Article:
The creation of Basilisks has been illegal since medieval times, although the practice is easily concealed by simply removing the chicken egg from beneath the toad when the Department for the Regulation and Control of Magical Creatures comes to call. However, since Basilisks are uncontrollable except by Parselmouths, they are as dangerous to most Dark wizards as to anybody else, and there have been no recorded sightings of Basilisks in Britain for at least four hundred years.

Billywig M. It is around half an inch long and a vivid sapphire blue, although its speed is such that it is rarely noticed by Muggles and often not by wizards until they have been stung. At the bottom of the body is a long thin sting. Those who have been stung by a Billywig suffer giddiness followed by levitation. Dried Billywig stings are used in several potions and are believed to be a component in the popular sweet Fizzing Whizbees.

Bowtruckle M. Classification: XX The Bowtruckle is a tree-guardian creature found mainly in the west of England, southern Germany, and certain Scandinavian forests. It is immensely difficult to spot, being small maximum eight inches in height and apparently made of bark and twigs with two small brown eyes. The Bowtruckle, which eats insects, is a peaceable and intensely shy creature but if the tree in which it lives is threatened, it has been known to leap down upon the woodcutter or tree-surgeon attempting to harm its home and gouge at their eyes with its long, sharp fingers.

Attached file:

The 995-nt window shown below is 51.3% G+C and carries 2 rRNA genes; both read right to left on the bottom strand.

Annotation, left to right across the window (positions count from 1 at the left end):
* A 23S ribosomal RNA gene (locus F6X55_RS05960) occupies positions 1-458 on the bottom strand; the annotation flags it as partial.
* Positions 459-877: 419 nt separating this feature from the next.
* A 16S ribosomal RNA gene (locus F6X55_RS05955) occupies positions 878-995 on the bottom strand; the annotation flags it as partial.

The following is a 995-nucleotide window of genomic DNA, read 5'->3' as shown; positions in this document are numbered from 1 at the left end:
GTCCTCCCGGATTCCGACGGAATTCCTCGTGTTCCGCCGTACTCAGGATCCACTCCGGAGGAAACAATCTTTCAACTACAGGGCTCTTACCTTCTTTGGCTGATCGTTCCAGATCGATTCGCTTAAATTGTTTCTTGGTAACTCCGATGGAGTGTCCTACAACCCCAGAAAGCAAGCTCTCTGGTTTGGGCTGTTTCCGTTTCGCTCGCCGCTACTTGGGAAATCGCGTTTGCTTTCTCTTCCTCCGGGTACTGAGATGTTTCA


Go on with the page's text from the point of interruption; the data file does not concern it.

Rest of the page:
An offering of woodlice will placate the Bowtruckle long enough to let a witch or wizard remove wand-wood from its tree. Bundimun M. Classification: XXX Bundimuns are found worldwide. Skilled at creeping under floorboards and behind skirting boards, they infest houses.

The presence of a Bundimun is usually announced by a foul stench of decay. The Bundimun oozes a secretion which rots away the very foundations of the dwelling in which it is found. It feeds on dirt. Scouring charms will rid a house of an infestation of Bundimuns, though if they have been allowed to grow too large, the Department for the Regulation and Control of Magical Creatures Pest Sub-Division should be contacted before the house collapses.

Diluted Bundimun secretion is used in certain magical cleaning fluids. Centaur M. Being intelligent and capable of speech, it should not strictly speaking be termed a beast, but by its own request it has been classified as such by the Ministry of Magic see the Introduction to this book.

The centaur is forest-dwelling. Centaurs are believed to have originated in Greece, though there are now centaur communities in many parts of Europe. Wizarding authorities in each of the countries where centaurs are found have allocated areas where the centaurs will not be troubled by Muggles; however, centaurs stand in little need of wizard protection, having their own means of hiding from humans.

The ways of the centaur are shrouded in mystery. They are generally speaking as mistrustful of wizards as they are of Muggles and indeed seem to make little differentiation between us.

They five in herds ranging in size from ten to fifty members. They are reputed to be well-versed in magical healing, divination, archery, and astronomy. The same applies to merpeople and unicorns. Vicious and bloodthirsty, the Chimaera is extremely dangerous.

There is only one known instance of the successful slaying of a Chimaera and the unlucky wizard concerned fell to his death from his winged horse see page 42 shortly afterwards, exhausted by his efforts. Chizpurfle M. Classification: XX Chizpurfles are small parasites up to a twentieth of an inch high, crablike in appearance, with large fangs. They are attracted by magic and may infest the fur and feathers of such creatures as Crups and Augureys. They will also enter wizard dwellings and attack magical objects such as wands, gradually gnawing their way through to the magical core, or else settle in dirty cauldrons, where they will gorge upon any lingering drops of potion.